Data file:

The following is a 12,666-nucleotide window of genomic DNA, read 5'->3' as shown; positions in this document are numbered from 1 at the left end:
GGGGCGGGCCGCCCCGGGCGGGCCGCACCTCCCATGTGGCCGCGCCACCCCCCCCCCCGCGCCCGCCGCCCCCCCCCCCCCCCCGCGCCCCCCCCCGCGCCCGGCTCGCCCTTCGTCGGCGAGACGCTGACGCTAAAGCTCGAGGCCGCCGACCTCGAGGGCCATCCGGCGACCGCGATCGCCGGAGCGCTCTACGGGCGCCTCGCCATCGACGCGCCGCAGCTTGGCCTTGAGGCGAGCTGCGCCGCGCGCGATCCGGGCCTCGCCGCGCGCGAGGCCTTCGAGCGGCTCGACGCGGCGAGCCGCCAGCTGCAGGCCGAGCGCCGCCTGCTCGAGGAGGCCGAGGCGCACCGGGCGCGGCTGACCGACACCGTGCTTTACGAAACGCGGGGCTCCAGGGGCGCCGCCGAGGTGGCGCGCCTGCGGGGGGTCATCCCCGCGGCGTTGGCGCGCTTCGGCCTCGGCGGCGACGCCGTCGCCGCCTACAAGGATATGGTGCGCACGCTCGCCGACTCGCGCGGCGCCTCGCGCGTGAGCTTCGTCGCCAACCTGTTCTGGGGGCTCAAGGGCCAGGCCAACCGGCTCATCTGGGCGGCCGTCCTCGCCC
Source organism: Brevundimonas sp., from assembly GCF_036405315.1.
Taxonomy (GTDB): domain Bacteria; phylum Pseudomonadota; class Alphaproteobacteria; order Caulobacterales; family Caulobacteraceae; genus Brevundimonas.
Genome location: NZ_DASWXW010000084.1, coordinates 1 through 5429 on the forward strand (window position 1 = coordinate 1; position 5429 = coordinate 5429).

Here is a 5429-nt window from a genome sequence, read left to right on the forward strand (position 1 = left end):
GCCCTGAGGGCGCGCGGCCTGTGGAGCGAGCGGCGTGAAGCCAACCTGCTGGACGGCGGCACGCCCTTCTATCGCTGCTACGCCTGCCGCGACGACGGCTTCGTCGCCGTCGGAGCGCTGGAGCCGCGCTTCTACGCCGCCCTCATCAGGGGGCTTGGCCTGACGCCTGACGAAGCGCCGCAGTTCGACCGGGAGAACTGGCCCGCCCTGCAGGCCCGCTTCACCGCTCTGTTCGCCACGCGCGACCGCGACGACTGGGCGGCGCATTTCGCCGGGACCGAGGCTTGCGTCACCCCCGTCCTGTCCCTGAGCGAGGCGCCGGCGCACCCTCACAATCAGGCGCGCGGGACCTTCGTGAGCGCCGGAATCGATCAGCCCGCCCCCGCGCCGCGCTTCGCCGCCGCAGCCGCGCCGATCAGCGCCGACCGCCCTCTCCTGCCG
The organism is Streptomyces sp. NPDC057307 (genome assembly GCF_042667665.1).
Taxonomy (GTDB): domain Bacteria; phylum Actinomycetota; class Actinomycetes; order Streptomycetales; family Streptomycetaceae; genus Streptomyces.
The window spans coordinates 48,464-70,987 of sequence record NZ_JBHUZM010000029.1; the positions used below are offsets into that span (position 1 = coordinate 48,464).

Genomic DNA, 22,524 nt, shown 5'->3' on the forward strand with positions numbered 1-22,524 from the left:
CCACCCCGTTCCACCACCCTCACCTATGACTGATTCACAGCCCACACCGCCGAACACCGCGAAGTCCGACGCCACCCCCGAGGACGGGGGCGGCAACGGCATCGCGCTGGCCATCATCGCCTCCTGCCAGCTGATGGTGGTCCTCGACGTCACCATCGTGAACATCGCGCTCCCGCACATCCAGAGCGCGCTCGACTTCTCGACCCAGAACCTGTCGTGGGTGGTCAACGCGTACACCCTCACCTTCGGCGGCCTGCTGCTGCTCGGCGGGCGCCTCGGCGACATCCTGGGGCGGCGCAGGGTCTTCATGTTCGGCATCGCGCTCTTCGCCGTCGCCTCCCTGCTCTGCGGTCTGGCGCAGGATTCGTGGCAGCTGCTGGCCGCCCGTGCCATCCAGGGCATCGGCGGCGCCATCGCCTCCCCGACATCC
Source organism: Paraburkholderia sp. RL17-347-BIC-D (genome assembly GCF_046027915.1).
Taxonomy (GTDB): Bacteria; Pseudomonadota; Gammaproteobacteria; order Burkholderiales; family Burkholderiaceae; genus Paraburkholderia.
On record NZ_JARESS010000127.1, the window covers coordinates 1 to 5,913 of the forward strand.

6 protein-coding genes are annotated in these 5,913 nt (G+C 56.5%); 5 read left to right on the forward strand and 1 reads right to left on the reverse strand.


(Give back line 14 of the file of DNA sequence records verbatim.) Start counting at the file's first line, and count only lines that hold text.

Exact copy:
Taxonomy (GTDB): Bacteria; Pseudomonadota; Gammaproteobacteria; order Burkholderiales; family Burkholderiaceae; genus Paraburkholderia.